We were the:

    First to bring cochlear implants to market.
    First cochlear system to gain worldwide approval for use by adults and children.
    First to offer the Auditory Brainstem Implant (ABI).
    First with Neural Response Telemetry (NRT).
    First to offer an ear level (BTE) speech processor to all Nucleus recipients.

    -- kai

    Give a man a mixtape, and he'll be grooving for an hour,
  • I have to disagree with the "deaf community". Being deaf is a defect. The vast majority of people on the planet can hear. Being without hearing or having poor hearing is a defect that can lead to all kinds of problems. (Trust me on this, I know people who suffer from occassional recurring hearing loss. It sucks big time when you go from hearing normally to not being able to hear anything for minutes or hours at a time. And the one deaf guy I know would love this thing.)

    Now, personally, I'm waiting for full-colour, crisp picture cyber-eyes. But then, I suffer from deteriorating vision... (And hey, if they can throw in some of the cyber-eye mods from Shadowrun, so much the better...)

  • Now, simply add a gigabyte of storage, audio recording software, playback options, and wireless network support and BAM your next P2P music sharing network.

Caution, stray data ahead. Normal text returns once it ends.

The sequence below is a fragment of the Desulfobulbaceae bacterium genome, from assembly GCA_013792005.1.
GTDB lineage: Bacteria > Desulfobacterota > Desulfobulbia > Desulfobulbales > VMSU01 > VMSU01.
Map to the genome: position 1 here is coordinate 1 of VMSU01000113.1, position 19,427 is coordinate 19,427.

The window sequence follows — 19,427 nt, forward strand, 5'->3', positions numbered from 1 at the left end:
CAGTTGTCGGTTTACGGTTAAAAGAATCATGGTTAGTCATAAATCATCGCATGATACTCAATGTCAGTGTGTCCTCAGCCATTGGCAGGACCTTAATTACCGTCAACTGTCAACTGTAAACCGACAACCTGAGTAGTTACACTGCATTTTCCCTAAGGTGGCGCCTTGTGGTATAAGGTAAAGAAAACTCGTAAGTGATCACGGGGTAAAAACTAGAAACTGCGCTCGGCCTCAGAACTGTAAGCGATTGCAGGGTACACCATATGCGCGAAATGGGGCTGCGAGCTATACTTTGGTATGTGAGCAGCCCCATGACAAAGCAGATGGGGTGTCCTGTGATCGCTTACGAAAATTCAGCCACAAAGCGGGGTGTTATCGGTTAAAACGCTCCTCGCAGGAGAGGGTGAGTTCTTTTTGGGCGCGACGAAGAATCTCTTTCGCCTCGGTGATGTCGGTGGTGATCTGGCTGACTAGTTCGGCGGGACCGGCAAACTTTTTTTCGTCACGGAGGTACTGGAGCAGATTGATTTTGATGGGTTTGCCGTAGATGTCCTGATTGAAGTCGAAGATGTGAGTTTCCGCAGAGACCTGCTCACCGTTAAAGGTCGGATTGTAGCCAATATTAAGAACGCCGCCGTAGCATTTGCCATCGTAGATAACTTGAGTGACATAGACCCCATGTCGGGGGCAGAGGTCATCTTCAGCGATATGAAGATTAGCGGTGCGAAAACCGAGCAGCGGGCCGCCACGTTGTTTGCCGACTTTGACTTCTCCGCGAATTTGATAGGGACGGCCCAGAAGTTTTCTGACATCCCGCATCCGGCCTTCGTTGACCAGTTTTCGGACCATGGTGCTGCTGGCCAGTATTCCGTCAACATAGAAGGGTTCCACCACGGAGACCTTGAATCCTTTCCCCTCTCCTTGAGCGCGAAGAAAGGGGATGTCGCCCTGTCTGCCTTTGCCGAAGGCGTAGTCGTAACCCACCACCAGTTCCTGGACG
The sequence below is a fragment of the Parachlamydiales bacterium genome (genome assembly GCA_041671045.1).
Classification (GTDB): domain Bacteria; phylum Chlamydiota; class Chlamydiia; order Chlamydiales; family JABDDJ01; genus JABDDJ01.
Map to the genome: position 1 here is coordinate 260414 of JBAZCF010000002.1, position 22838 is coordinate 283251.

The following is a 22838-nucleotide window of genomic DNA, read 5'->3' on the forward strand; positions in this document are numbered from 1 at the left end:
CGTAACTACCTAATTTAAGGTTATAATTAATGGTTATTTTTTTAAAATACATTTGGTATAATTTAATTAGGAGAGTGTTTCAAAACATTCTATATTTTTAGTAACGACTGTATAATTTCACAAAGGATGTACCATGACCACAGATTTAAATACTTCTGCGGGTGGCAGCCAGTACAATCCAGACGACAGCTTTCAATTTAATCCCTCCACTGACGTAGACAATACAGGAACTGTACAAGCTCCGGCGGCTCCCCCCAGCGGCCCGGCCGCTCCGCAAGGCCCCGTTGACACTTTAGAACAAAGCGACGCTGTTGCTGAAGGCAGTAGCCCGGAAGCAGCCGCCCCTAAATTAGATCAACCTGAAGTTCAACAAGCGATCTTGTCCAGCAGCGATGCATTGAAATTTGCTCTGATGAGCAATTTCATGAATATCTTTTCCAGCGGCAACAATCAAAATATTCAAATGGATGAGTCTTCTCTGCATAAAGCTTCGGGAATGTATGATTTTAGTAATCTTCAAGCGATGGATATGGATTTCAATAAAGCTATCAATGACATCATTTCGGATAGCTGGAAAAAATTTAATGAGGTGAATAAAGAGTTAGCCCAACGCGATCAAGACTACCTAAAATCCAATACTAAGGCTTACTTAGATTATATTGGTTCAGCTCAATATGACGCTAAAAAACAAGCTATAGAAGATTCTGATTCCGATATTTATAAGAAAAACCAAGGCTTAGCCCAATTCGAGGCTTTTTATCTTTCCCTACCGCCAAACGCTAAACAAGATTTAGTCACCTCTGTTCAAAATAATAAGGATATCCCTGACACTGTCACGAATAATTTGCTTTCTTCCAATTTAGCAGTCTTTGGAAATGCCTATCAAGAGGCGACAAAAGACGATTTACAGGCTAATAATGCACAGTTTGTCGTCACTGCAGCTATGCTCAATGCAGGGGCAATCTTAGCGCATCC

• I remember seeing a show on these things on the Discovery Channel at some point. There were several parts. The tiny implant that they actually put inside, and microphone which you wear on your ear, and then the processing unit that you wear on your belt. The processor communicated with the implant using a radio transmitter... In this application, of course, it was a very low power radio transmitter. But I don't see any reason you couldn't hook a similar thing into, say, the cell phone network... or your stereo system. Then you'd really have "voices in your head".

    Additionally, they've found that people reading to themselves make "subvocalizations" - the muscles in your throat that control your voice fire, just not very strongly. Imagine if you could somehow translate those impulses into the words that you were subvocalizing, and transmit them via radio to these implants... It would almost be like telepathy.

    Just imagine the fight to keep *that* traffic encrypted with keys outside the government's hands, and the price for advertizing space in your mind...

    I thought it was interesting that the Discovery Channel chose not to explore any of these possibilities in their show, and instead focused on the (in my opinion strange) backlash within the deaf community against the assumption that these implants were good for deaf kids. They held that being deaf wasn't a "defect" that needed to be fixed.

    Personally, I'd jump at the chance to extend my senses, either up to normal (glasses?) or beyond!


  • by scotpurl ( 28825 ) on Monday July 23, 2001 @05:18AM (#67753)
    ....that everyone and their dog will be suing bionic ear owners for illegally decoding their product from sound waves into eletronic pulses. They will consider it another illegal, "perfect" digital copy.


Adding manpower to a late software project makes it later. -- F. Brooks, "The Mythical Man-Month"